Tuesday, 6 December 2011

5th December 1811: Frame-breaking at Ilkeston - anatomy of a Luddite attack

In the early hours of Friday the 6th December, Derbyshire Luddites again attacked frames at Ilkeston. Amongst their targets that night were the workshops of Thomas and Christopher Harrison.

At 1 a.m., 30 to 40 Luddites, their faces disguised with cloth masks or handkerchiefs, broke into the workshop of Thomas Harrison. One of the Luddites stood guard outside armed with a musket with a bayonet attached. The frames were broken in the shop itself, with Thomas Harrison staying in his bedroom during the attack. Five frames from his shop were destroyed before the Luddites left and moved on into the village. The group returned after 15 minutes, with one of them ordering a halt near Harrison's house. They then formed into ranks and marched off in a military fashion.

Elsewhere in Ilkeston, Christopher Harrison could not sleep. Following the attacks in Ilkeston on the 1st December, he was afraid his stocking frames would be next, and had already removed several in case of attack. At about 2 a.m. he was peering through a window in his house when his fears were realised - he saw 30 men gathered outside his house, with raised voices they threatened to kill anyone who opposed them. This was enough for Christopher - he opened another window and jumped down, making his way to a vantage point where he could watch what took place in safety. The Luddites had posted guards outside the house, and then began to smash the two remaining stocking frames that were there. But the Luddites seemed to know he had taken some of his frames away, and they threatened a girl present in his house with violence unless she revealed where the frames had been taken. In the end, the threats were empty, and they left without hurting anyone.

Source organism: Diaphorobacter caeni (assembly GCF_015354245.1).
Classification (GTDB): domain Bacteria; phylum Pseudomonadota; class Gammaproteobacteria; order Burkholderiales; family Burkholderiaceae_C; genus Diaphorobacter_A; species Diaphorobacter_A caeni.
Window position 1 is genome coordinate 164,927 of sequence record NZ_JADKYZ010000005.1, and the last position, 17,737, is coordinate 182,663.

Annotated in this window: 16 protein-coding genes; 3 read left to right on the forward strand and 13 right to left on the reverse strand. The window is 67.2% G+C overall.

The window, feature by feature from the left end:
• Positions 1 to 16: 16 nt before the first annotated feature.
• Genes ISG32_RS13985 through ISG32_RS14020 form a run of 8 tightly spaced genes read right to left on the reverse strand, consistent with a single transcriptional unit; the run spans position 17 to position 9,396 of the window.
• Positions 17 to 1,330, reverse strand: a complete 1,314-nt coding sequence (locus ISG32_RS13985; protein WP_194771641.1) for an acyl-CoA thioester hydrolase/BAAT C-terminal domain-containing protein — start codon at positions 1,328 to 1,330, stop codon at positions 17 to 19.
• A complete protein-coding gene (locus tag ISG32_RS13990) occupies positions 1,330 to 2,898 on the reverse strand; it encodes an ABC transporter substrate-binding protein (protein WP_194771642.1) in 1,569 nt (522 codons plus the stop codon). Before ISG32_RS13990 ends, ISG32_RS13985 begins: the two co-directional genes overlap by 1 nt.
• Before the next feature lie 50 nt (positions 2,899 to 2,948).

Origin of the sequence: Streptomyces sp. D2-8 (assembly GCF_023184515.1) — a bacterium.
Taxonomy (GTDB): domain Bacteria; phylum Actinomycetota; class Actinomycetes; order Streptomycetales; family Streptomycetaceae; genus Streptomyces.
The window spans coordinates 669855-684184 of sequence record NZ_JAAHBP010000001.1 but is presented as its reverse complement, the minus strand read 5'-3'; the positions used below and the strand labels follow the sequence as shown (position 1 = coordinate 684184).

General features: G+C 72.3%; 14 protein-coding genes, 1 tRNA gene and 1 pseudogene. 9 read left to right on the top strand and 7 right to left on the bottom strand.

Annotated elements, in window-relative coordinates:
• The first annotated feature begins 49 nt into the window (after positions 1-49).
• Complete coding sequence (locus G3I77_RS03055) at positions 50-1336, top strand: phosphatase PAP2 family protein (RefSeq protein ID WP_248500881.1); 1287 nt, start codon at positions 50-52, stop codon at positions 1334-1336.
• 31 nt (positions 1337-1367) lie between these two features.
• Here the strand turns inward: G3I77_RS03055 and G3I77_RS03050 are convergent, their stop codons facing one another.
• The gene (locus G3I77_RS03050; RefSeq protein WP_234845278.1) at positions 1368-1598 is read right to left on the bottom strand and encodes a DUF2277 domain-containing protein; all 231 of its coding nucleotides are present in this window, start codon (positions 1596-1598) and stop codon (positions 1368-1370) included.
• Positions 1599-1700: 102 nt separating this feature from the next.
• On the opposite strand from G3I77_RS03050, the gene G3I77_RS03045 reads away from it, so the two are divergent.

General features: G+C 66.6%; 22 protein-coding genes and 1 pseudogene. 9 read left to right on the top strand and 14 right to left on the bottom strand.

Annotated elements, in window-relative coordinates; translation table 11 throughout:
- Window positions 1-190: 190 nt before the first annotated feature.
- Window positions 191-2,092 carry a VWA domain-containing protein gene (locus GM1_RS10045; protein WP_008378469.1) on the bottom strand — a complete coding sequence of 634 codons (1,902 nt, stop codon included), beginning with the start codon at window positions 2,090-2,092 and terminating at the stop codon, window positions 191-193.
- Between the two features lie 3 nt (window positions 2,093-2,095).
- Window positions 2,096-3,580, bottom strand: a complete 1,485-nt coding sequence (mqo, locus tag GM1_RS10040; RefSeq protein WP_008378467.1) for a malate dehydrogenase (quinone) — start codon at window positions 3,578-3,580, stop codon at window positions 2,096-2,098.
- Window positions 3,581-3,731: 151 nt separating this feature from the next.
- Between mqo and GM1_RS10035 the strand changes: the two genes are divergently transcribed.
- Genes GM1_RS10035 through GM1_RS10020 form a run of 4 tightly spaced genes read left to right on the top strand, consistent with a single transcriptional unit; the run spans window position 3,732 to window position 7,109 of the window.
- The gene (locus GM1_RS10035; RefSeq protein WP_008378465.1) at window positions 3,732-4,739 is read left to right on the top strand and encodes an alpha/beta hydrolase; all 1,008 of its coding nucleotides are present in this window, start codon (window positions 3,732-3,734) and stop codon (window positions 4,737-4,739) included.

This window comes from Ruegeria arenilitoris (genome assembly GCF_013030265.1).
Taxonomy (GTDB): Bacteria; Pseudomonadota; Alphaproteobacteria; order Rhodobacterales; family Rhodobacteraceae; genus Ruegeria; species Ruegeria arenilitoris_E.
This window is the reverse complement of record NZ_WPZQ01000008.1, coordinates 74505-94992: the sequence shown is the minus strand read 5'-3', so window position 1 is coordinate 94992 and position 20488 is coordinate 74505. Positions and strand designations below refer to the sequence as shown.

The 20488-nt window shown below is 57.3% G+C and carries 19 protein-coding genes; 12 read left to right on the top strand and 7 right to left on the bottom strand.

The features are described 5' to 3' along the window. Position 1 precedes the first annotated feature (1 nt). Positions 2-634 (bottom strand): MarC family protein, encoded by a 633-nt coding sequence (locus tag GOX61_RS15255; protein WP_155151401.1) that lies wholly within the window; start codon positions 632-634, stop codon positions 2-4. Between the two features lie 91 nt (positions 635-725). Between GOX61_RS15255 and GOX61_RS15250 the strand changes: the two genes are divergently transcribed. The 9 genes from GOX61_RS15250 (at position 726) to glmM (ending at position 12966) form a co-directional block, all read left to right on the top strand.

This account has been compiled from the depositions of Thomas & Christopher Harrison which are at HO 42/117. Given the different times stated in these accounts, it's not clear whether either at least two different groups of Luddites were at work that night, or that the Harrisons were mistaken as to the precise time. It is also strange that the anonymous girl mentioned in Christopher Harrison's deposition is not named and that she has not given her own deposition, or even what her relationship is to Harrison. It's entirely possible that Harrison has created this part of the raid himself, in order to make the action of the Luddites that night a felony (frame-breaking itself was not yet a capital offence).

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